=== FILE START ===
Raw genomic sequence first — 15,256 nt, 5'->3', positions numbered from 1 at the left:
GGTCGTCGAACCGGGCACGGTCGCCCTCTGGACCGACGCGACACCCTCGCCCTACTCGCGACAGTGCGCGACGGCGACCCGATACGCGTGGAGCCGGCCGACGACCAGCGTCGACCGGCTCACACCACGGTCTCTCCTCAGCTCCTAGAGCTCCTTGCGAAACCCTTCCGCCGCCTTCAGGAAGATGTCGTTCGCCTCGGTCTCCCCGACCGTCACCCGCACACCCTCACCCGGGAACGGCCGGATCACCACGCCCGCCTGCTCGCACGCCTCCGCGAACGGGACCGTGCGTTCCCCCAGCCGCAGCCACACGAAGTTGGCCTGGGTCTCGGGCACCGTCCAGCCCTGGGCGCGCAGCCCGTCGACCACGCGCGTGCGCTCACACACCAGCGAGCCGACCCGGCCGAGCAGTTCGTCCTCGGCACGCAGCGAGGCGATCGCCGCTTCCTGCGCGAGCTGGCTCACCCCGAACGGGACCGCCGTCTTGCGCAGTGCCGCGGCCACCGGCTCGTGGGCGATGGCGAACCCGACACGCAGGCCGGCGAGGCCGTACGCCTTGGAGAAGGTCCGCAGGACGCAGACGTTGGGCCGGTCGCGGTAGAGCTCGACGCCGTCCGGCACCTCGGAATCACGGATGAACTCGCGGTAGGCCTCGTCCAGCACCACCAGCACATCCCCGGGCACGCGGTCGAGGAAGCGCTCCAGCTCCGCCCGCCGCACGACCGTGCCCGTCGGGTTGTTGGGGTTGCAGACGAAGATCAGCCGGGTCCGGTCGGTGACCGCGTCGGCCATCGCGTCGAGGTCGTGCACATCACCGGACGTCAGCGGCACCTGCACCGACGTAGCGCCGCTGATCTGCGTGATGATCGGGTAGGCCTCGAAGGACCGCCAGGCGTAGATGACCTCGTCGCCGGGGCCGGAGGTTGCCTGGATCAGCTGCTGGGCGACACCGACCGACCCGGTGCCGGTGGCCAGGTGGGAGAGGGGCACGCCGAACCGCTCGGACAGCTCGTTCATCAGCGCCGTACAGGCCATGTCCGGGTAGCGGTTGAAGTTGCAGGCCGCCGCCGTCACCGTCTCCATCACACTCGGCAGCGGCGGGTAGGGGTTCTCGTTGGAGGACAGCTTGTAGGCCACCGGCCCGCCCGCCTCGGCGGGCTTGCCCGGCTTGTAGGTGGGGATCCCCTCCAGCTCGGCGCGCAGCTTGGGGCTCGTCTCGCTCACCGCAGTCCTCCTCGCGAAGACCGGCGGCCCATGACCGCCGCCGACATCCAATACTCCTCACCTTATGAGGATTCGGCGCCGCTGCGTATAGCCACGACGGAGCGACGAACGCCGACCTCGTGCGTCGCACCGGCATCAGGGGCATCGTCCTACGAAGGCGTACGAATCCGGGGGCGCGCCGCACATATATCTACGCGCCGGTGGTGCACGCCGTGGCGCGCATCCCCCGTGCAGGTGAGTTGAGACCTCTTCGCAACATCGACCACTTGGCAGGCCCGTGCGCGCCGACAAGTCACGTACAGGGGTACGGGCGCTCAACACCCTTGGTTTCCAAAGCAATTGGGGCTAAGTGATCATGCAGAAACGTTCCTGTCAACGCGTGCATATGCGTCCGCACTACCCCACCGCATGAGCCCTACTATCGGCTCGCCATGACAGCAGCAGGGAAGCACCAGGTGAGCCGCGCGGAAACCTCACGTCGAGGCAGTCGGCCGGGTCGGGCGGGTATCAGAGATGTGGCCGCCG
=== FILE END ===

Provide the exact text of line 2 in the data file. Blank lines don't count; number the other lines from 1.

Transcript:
GGTCGTCGAACCGGGCACGGTCGCCCTCTGGACCGACGCGACACCCTCGCCCTACTCGCGACAGTGCGCGACGGCGACCCGATACGCGTGGAGCCGGCCGACGACCAGCGTCGACCGGCTCACACCACGGTCTCTCCTCAGCTCCTAGAGCTCCTTGCGAAACCCTTCCGCCGCCTTCAGGAAGATGTCGTTCGCCTCGGTCTCCCCGACCGTCACCCGCACACCCTCACCCGGGAACGGCCGGATCACCACGCCCGCCTGCTCGCACGCCTCCGCGAACGGGACCGTGCGTTCCCCCAGCCGCAGCCACACGAAGTTGGCCTGGGTCTCGGGCACCGTCCAGCCCTGGGCGCGCAGCCCGTCGACCACGCGCGTGCGCTCACACACCAGCGAGCCGACCCGGCCGAGCAGTTCGTCCTCGGCACGCAGCGAGGCGATCGCCGCTTCCTGCGCGAGCTGGCTCACCCCGAACGGGACCGCCGTCTTGCGCAGTGCCGCGGCCACCGGCTCGTGGGCGATGGCGAACCCGACACGCAGGCCGGCGAGGCCGTACGCCTTGGAGAAGGTCCGCAGGACGCAGACGTTGGGCCGGTCGCGGTAGAGCTCGACGCCGTCCGGCACCTCGGAATCACGGATGAACTCGCGGTAGGCCTCGTCCAGCACCACCAGCACATCCCCGGGCACGCGGTCGAGGAAGCGCTCCAGCTCCGCCCGCCGCACGACCGTGCCCGTCGGGTTGTTGGGGTTGCAGACGAAGATCAGCCGGGTCCGGTCGGTGACCGCGTCGGCCATCGCGTCGAGGTCGTGCACATCACCGGACGTCAGCGGCACCTGCACCGACGTAGCGCCGCTGATCTGCGTGATGATCGGGTAGGCCTCGAAGGACCGCCAGGCGTAGATGACCTCGTCGCCGGGGCCGGAGGTTGCCTGGATCAGCTGCTGGGCGACACCGACCGACCCGGTGCCGGTGGCCAGGTGGGAGAGGGGCACGCCGAACCGCTCGGACAGCTCGTTCATCAGCGCCGTACAGGCCATGTCCGGGTAGCGGTTGAAGTTGCAGGCCGCCGCCGTCACCGTCTCCATCACACTCGGCAGCGGCGGGTAGGGGTTCTCGTTGGAGGACAGCTTGTAGGCCACCGGCCCGCCCGCCTCGGCGGGCTTGCCCGGCTTGTAGGTGGGGATCCCCTCCAGCTCGGCGCGCAGCTTGGGGCTCGTCTCGCTCACCGCAGTCCTCCTCGCGAAGACCGGCGGCCCATGACCGCCGCCGACATCCAATACTCCTCACCTTATGAGGATTCGGCGCCGCTGCGTATAGCCACGACGGAGCGACGAACGCCGACCTCGTGCGTCGCACCGGCATCAGGGGCATCGTCCTACGAAGGCGTACGAATCCGGGGGCGCGCCGCACATATATCTACGCGCCGGTGGTGCACGCCGTGGCGCGCATCCCCCGTGCAGGTGAGTTGAGACCTCTTCGCAACATCGACCACTTGGCAGGCCCGTGCGCGCCGACAAGTCACGTACAGGGGTACGGGCGCTCAACACCCTTGGTTTCCAAAGCAATTGGGGCTAAGTGATCATGCAGAAACGTTCCTGTCAACGCGTGCATATGCGTCCGCACTACCCCACCGCATGAGCCCTACTATCGGCTCGCCATGACAGCAGCAGGGAAGCACCAGGTGAGCCGCGCGGAAACCTCACGTCGAGGCAGTCGGCCGGGTCGGGCGGGTATCAGAGATGTGGCCGCCG